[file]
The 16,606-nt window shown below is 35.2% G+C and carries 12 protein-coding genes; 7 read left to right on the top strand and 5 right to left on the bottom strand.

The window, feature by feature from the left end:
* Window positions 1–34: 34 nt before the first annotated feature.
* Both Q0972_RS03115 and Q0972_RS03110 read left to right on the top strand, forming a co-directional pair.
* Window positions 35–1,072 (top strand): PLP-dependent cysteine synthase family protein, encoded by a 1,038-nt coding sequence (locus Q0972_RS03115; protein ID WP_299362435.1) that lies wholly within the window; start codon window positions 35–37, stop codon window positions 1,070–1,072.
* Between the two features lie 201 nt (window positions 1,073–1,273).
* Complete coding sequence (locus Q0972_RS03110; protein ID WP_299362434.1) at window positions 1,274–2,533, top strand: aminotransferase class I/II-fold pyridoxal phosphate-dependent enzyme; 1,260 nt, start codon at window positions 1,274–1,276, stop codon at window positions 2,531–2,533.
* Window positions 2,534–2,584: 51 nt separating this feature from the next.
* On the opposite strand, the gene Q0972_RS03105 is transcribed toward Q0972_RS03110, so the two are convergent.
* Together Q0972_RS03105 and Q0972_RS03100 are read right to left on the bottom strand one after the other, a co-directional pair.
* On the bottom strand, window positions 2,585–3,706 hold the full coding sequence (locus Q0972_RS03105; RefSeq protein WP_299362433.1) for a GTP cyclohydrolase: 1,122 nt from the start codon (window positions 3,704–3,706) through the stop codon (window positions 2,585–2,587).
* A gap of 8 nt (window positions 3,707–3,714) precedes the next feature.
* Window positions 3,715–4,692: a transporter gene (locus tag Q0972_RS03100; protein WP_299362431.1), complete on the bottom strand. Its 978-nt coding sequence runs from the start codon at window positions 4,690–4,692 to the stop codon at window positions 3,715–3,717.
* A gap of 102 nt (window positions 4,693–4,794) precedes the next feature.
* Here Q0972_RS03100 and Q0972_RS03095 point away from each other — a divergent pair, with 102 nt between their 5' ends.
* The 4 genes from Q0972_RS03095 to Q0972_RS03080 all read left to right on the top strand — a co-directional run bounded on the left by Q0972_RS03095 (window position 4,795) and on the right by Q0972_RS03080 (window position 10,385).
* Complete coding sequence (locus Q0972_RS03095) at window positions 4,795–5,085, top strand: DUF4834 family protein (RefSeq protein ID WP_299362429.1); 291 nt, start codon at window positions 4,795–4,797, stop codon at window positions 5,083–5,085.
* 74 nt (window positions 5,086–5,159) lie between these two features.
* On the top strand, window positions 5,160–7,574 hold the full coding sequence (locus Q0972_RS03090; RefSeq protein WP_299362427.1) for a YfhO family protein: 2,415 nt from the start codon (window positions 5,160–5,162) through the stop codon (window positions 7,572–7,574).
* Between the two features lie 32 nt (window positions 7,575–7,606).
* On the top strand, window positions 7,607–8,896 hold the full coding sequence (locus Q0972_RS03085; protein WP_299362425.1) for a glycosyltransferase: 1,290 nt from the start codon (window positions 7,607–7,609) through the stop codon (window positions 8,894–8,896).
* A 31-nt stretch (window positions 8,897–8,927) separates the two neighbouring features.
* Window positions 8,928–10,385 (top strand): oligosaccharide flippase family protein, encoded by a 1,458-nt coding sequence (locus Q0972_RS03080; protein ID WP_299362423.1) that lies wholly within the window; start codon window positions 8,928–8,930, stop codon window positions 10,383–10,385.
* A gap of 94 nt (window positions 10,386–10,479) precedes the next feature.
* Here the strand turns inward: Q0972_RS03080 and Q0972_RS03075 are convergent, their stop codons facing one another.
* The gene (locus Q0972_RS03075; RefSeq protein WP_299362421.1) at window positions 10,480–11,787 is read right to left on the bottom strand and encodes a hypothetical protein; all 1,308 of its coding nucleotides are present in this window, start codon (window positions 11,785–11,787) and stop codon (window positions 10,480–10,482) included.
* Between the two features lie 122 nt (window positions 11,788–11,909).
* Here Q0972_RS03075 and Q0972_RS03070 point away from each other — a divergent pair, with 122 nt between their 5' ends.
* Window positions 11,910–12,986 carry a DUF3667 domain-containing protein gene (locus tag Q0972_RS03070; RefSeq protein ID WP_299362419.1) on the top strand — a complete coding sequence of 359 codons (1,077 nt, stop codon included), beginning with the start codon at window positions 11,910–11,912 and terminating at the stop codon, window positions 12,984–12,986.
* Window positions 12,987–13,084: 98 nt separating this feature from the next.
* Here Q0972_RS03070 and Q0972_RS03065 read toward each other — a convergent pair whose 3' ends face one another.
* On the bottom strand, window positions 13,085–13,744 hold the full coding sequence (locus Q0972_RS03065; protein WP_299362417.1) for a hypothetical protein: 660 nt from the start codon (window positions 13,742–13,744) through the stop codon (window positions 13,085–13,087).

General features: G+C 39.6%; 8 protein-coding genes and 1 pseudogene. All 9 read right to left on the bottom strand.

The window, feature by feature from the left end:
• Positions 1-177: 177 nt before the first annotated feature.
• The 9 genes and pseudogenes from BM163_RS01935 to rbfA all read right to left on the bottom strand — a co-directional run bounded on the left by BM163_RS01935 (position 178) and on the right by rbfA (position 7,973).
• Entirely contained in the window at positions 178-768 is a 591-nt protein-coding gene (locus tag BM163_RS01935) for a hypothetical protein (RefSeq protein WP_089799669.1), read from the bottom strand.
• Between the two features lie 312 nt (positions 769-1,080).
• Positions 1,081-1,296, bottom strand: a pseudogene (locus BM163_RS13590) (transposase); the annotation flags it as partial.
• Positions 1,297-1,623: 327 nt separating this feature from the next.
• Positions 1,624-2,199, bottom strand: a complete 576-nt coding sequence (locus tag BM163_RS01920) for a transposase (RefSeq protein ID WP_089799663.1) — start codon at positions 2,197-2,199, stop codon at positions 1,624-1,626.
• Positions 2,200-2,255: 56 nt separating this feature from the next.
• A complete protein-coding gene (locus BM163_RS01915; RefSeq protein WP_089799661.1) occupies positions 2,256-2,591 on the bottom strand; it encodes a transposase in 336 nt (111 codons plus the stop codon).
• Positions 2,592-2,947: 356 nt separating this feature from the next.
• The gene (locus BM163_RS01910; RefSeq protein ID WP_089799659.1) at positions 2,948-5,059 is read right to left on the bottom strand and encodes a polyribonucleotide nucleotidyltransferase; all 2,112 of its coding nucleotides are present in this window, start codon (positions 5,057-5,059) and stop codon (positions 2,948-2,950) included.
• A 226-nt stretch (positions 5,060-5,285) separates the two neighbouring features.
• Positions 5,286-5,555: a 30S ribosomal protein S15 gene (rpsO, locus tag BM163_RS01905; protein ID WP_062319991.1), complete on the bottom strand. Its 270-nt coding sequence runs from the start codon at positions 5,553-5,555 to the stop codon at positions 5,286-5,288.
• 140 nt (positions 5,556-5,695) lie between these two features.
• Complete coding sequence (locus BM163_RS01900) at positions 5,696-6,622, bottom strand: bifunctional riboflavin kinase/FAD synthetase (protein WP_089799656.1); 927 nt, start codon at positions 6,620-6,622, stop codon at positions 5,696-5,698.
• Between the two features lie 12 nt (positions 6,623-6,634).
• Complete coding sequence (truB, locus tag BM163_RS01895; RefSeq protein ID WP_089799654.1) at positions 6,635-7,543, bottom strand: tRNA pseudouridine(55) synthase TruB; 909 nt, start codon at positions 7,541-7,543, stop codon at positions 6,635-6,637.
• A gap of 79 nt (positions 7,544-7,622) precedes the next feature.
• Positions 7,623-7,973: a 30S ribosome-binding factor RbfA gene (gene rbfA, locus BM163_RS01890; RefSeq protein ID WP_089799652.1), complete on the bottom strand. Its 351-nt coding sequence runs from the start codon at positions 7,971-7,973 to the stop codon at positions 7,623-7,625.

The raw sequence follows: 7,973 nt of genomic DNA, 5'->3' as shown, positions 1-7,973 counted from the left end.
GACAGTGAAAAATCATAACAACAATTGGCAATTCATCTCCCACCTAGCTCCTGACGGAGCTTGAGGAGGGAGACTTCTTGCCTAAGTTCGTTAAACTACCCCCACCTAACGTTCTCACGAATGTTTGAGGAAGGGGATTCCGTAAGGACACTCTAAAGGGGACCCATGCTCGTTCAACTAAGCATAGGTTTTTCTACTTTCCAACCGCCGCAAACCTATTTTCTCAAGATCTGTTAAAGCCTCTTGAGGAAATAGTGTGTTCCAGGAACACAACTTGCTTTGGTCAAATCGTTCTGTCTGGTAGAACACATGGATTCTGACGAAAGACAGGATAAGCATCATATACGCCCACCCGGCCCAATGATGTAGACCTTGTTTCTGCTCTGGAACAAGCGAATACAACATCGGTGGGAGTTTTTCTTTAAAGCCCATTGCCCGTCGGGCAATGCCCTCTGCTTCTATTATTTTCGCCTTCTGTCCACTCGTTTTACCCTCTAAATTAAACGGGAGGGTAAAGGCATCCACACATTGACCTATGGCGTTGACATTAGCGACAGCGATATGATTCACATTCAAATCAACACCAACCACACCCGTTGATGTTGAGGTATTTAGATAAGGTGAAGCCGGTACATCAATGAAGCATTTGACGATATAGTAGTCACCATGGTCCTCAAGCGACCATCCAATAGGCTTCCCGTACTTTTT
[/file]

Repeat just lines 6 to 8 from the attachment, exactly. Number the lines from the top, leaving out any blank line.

* Between the two features lie 201 nt (window positions 1,073–1,273).
* Complete coding sequence (locus Q0972_RS03110; protein ID WP_299362434.1) at window positions 1,274–2,533, top strand: aminotransferase class I/II-fold pyridoxal phosphate-dependent enzyme; 1,260 nt, start codon at window positions 1,274–1,276, stop codon at window positions 2,531–2,533.
* Window positions 2,534–2,584: 51 nt separating this feature from the next.